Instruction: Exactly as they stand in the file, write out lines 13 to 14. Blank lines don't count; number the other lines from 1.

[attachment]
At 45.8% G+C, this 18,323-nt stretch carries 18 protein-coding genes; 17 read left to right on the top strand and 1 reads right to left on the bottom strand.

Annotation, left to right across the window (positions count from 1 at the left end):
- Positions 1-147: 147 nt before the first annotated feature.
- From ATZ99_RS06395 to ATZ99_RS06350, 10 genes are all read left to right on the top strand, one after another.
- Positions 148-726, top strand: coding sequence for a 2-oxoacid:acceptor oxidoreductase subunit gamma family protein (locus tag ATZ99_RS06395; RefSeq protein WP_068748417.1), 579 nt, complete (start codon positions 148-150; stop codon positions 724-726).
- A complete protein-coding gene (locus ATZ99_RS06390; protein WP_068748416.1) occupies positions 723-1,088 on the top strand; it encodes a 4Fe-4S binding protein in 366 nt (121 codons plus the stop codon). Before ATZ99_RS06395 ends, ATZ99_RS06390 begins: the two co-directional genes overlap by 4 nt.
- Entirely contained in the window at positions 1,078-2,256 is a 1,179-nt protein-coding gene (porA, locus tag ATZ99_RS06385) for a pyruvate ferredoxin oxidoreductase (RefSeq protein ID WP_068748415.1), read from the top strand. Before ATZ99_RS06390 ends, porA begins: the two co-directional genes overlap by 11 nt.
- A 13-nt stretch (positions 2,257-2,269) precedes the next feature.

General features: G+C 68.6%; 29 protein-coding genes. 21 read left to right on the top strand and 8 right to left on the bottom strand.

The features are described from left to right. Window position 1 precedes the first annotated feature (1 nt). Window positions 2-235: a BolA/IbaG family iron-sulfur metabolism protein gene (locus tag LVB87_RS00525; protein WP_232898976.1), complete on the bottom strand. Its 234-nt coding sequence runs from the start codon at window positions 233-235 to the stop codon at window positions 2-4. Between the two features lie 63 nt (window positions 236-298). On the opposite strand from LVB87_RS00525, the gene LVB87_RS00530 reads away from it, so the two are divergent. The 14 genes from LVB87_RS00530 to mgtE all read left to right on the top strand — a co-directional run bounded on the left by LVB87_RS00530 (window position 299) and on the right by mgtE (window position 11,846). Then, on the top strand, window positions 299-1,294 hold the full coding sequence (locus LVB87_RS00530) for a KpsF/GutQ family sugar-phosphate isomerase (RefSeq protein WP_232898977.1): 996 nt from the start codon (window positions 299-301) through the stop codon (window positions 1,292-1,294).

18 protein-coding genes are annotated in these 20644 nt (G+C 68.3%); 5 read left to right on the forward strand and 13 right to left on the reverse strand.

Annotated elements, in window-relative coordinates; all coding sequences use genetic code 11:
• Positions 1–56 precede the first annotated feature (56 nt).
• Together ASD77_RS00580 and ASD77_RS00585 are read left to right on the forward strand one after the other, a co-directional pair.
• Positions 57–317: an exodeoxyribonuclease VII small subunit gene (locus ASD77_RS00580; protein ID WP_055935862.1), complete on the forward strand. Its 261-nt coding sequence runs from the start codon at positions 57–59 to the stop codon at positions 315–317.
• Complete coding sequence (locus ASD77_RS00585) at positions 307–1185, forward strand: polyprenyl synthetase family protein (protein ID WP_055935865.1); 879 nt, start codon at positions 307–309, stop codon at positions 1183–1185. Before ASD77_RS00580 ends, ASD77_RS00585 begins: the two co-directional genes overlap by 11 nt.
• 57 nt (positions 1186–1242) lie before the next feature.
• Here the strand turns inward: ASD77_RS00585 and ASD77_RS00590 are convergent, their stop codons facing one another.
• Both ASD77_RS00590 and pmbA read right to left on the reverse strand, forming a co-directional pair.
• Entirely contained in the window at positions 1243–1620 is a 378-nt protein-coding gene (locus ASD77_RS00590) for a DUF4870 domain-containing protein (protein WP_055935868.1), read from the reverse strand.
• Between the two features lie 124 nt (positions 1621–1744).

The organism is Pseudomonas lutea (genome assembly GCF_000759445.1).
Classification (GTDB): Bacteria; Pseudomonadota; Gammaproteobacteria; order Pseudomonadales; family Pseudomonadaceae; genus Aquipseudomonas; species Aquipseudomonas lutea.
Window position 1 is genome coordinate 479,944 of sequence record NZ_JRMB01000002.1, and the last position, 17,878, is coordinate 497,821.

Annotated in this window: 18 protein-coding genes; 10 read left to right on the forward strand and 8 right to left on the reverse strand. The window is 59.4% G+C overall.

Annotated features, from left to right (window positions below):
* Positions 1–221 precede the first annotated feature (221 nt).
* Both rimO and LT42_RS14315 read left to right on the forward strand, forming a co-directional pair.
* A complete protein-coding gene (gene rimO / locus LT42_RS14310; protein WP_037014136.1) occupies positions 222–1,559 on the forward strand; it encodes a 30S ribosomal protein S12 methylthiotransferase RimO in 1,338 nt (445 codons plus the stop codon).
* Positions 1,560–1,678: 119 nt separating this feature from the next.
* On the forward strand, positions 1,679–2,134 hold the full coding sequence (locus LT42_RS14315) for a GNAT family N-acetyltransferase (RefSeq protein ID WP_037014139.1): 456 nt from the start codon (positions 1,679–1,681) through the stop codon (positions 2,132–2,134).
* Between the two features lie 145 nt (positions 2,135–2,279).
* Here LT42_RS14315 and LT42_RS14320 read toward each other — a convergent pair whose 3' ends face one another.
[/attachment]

• Positions 1–56 precede the first annotated feature (56 nt).
• Together ASD77_RS00580 and ASD77_RS00585 are read left to right on the forward strand one after the other, a co-directional pair.